12/11/2008 SEG 3550


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12/11/2008 SEG 3550

  1. 1. SEG3550 Fundamentals of Information System Tutorial 8 Storage and File Structure
  2. 2. Overview <ul><li>Storage Hierarchy </li></ul><ul><li>Physical Storage Media </li></ul><ul><li>RAID </li></ul><ul><li>RAID Levels </li></ul><ul><li>File Organization </li></ul>
  3. 3. Why do we need to know about storage/file structure <ul><ul><li>Many database technologies are developed to utilize the storage architecture/hierarchy </li></ul></ul><ul><ul><li>Data in the database needs to be organized and stored/retrieved efficiently </li></ul></ul>
  4. 4. Physical Storage Media <ul><li>Physical storage media classified according to: </li></ul><ul><li>Data access speed </li></ul><ul><li>Cost per unit of data </li></ul><ul><li>Reliability </li></ul><ul><li>Can differentiate storage into: </li></ul><ul><li>Volatile storage: Loses contents when power is switched off </li></ul><ul><li>Non-volatile storage: Contents persist even when power is switched off </li></ul>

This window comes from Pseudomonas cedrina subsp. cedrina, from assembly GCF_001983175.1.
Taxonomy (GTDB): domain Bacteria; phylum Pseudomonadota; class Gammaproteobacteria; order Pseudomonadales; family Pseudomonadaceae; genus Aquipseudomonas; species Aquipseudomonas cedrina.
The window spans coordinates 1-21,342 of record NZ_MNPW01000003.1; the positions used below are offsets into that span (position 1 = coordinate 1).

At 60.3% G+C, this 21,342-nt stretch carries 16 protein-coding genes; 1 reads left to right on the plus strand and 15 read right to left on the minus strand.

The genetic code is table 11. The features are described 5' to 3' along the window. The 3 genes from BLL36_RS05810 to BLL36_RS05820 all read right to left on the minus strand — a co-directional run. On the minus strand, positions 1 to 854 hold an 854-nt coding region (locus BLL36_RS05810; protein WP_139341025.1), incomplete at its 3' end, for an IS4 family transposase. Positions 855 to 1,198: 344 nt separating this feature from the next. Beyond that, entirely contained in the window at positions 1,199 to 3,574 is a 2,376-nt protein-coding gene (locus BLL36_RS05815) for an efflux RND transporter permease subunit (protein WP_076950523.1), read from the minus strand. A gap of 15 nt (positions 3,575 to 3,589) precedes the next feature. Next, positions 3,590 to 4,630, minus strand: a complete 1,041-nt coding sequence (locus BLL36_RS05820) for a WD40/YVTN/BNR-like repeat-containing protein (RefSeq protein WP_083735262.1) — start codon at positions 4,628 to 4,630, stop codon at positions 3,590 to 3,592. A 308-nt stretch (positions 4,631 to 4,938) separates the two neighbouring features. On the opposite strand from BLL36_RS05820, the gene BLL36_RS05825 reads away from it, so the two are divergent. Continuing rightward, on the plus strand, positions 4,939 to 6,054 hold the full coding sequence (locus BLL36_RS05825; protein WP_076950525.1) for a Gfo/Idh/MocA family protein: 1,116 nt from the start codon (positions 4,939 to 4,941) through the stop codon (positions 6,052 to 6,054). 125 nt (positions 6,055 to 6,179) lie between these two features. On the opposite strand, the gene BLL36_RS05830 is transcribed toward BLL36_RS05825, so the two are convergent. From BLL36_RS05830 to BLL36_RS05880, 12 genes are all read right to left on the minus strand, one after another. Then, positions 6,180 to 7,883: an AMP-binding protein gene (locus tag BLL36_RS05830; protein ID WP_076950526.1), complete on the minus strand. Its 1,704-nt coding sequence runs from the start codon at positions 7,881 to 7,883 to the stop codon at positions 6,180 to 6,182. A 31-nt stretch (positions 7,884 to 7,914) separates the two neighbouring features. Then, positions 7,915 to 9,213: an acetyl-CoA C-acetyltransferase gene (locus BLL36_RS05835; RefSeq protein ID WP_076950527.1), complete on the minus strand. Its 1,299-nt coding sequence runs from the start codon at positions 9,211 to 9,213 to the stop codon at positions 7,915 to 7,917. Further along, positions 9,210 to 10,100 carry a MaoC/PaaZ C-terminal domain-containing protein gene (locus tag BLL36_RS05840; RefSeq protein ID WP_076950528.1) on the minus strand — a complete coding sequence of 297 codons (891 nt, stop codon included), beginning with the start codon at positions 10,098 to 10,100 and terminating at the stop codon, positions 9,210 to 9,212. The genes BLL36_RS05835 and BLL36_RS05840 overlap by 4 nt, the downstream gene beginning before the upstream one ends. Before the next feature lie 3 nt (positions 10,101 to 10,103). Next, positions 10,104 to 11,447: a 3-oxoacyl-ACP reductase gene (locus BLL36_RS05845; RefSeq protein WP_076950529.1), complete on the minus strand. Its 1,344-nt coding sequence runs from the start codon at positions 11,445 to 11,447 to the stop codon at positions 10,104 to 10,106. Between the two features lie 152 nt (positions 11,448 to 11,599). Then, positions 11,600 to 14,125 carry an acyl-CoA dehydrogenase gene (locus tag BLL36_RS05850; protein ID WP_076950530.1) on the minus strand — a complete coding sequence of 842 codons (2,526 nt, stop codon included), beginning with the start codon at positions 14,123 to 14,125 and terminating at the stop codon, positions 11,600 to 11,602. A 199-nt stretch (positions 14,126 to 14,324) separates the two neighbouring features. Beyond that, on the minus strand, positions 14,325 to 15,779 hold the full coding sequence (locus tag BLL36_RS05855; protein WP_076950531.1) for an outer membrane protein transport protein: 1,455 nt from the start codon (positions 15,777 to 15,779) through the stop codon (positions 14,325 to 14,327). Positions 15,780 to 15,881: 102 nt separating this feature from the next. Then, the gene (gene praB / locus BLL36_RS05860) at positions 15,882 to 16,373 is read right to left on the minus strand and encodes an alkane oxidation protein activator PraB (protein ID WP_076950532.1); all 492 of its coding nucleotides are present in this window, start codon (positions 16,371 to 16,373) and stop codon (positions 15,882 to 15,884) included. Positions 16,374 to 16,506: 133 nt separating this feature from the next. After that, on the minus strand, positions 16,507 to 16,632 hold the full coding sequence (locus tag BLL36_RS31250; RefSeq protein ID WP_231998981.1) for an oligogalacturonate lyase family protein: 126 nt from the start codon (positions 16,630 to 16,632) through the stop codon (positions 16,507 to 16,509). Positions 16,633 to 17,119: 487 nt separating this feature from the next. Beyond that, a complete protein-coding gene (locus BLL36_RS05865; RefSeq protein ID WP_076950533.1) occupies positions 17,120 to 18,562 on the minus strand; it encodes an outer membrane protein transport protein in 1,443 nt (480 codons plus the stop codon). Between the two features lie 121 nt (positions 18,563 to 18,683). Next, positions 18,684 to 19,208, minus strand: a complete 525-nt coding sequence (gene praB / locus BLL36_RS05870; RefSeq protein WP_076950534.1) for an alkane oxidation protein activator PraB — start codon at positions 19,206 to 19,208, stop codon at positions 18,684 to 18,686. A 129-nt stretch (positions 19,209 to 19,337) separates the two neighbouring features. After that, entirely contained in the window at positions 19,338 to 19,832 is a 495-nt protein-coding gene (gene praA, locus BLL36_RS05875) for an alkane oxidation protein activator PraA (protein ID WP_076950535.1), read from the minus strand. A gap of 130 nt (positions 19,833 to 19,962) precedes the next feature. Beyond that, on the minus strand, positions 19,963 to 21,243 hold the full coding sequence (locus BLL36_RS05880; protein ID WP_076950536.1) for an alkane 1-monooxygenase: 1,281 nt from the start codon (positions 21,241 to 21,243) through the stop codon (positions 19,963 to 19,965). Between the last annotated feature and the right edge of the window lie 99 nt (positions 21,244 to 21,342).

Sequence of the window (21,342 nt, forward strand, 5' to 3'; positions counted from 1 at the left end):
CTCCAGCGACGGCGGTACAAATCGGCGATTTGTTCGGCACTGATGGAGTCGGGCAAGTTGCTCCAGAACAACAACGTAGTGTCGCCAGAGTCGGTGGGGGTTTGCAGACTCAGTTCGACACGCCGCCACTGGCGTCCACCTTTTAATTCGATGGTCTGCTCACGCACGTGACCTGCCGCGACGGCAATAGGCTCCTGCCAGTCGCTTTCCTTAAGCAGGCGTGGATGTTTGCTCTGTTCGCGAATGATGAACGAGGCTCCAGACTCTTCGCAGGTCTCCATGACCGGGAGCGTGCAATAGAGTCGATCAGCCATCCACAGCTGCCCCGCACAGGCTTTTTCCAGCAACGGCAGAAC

5. 5. Storage Hierarchy Magnetic Tape Optical Disk Magnetic Disk Flash Memory Cache unit price Memory Volatile primary storage Non-volatile speed Secondary storage Tertiary storage
  6. 6. Primary Storage <ul><li>Cache </li></ul><ul><li>Volatile - managed by hardware </li></ul><ul><ul><li>Speed: 7 to 20 ns ( 1 nanosecond = 10 –9 seconds ) </li></ul></ul><ul><ul><li>Capacity: </li></ul></ul><ul><ul><ul><li>A typical PC level 2 cache 64KB-2 MB. </li></ul></ul></ul><ul><ul><ul><li>Within processors, level 1 cache usually ranges in size from 8 KB to 64 KB. </li></ul></ul></ul><ul><li>Main memory : </li></ul><ul><li>Volatile </li></ul><ul><ul><li>Speed: 10s to 100s of nanoseconds; </li></ul></ul><ul><ul><li>Capacity: Up to a few Gigabytes </li></ul></ul><ul><ul><li>widely used currently </li></ul></ul><ul><ul><ul><li>per-byte costs have decreased roughly </li></ul></ul></ul><ul><ul><ul><li>factor of 2 every 2 to 3 years) </li></ul></ul></ul>